FutureGen has involved pork barrel politics since the beginning. As the department originally considered various project sites in Illinois and Texas, the state governments in those states deployed aggressive lobbying to woo federal officials. Upon news of possible cancellation of the Mattoon project in 2008, Senator Dick Durbin of Illinois swung into action using all his tools as the second-ranking senator to continue the funding to his state. He even threatened to block appointments to the Department of Energy unless it reversed its cancellation decision.

Meanwhile, a House committee considered issuing subpoenas to the Department of Energy to get the details of the decision to change course on the project. Illinois Republicans and Democrats alike have sought to use various legislative means to continue funding for the Mattoon facility.

The FutureGen project illustrates the near impossibility of making rational economic decisions with government subsidy projects. Even if a government agency were well-managed and made decisions based on sound cost-benefit analyses, projects become incredibly politicized. Now, with the stimulus bill, it looks like the Mattoon boondoggle has another lease on life.

The Beginning of the End of Welfare Reform?

As if there were not enough reasons to oppose the Big Boondoggle, otherwise known as the stimulus bill, it appears that Democrats have slipped in a provision that would take the first steps toward undoing the 1996 welfare reform.

A provision of the bill would establish a $3 billion “emergency fund” for states to use to pay for increases in their welfare rolls. Significantly the legislative language would reward states for increasing their caseloads, regardless of whether the increase was due to increased unemployment or other economic conditions or simply because the state loosened its work requirements or time limits. It also shifts the base for states caseload reduction bonuses in a way that will discourage states from holding down the growth in welfare. And, while the grant does not eliminate welfare reform’s central concept of replacing the individual entitlement to welfare with a state block grant, it certainly weakens the foundation.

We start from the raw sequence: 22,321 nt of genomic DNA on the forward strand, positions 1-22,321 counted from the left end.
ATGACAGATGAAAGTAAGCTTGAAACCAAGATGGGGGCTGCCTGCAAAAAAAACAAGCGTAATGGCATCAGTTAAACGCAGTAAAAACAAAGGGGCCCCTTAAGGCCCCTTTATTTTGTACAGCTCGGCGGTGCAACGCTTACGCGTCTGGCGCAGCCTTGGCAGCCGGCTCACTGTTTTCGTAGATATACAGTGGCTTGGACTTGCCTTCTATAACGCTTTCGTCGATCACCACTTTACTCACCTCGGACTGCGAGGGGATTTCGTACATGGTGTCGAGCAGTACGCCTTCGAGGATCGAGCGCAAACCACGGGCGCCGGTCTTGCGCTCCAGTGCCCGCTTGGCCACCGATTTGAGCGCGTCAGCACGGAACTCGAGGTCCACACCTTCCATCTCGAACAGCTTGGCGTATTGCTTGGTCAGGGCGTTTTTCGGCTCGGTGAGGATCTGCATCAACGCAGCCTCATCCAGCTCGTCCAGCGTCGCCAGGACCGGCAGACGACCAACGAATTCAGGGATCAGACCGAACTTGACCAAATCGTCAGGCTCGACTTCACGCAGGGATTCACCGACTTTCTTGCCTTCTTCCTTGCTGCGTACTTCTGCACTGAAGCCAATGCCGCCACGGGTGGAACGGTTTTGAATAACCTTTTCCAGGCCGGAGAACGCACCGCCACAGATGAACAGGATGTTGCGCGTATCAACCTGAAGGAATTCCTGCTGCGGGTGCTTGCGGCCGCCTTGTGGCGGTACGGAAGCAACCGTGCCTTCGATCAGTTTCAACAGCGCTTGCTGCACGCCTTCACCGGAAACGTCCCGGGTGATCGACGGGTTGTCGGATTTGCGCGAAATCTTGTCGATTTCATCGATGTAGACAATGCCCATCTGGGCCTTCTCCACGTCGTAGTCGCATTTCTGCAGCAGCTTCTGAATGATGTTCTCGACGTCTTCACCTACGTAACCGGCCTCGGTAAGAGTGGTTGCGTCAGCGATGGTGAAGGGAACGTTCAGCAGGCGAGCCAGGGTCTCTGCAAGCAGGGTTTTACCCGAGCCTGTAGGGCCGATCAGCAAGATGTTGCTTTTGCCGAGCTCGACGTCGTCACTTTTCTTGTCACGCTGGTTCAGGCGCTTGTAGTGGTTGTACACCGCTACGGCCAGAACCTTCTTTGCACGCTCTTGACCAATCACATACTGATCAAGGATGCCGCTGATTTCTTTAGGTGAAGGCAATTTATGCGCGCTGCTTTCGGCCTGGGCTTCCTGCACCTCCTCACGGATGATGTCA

This effort to undermine welfare reform, should not be seen in isolation. As an Illinois State Senator Barack Obama was highly critical of the 1996 reform. Recent articles and editorials in the New York Times have signaled a new campaign on the Left to restore welfare to its pre-96 rules. And, of course, the stimulus bill also dramatically increases non-cash welfare benefits like Medicaid and food stamps.

I’m not sure that when the American people voted for change, they were really seeking a return to 40-years of welfare failure.

100 Years of Failed Drug Prohibition

Dale Gieringer observes that the federal government’s war on (an arbitrary list of) drugs began one hundred years ago this week.  Excerpt:

This week marks the centennial of a fateful landmark in U.S. history, the nation’s first drug prohibition law.  On February 9, 1909, Congress passed the Opium Exclusion Act, barring the importation of opium for smoking as of April 1.  Thus began a hundred-year crusade that has unleashed unprecedented crime, violence and corruption around the world —a war with no victory in sight.

Read the whole thing.

This month Cato released our latest Handbook for Policymakers.  In this volume, David Boaz and I urge Congress to bring this sad chapter of drug prohibition to an end (pdf) or at least get the federal government out of it.  Later this month, Cato’s Ted Galen Carpenter and Ethan Nadelmann of the Drug Policy Alliance, among others, will be discussing the how well drug prohibition is working in Mexico.  For more information about that event, go here.  For more Cato scholarship on the drug war in general go here.

“Redress” = Due Process

In discussions about data-intensive government programs like watchlists, people often talk about the importance of “redress” - giving the public some way to correct information or dispute adverse decisions arising from these programs.

“Redress” is a misnomer that diminishes the importance of the subject at hand. Constitutional Due Process is what’s at stake. So says the Ninth Circuit in the case of Humphries v. County of Los Angeles.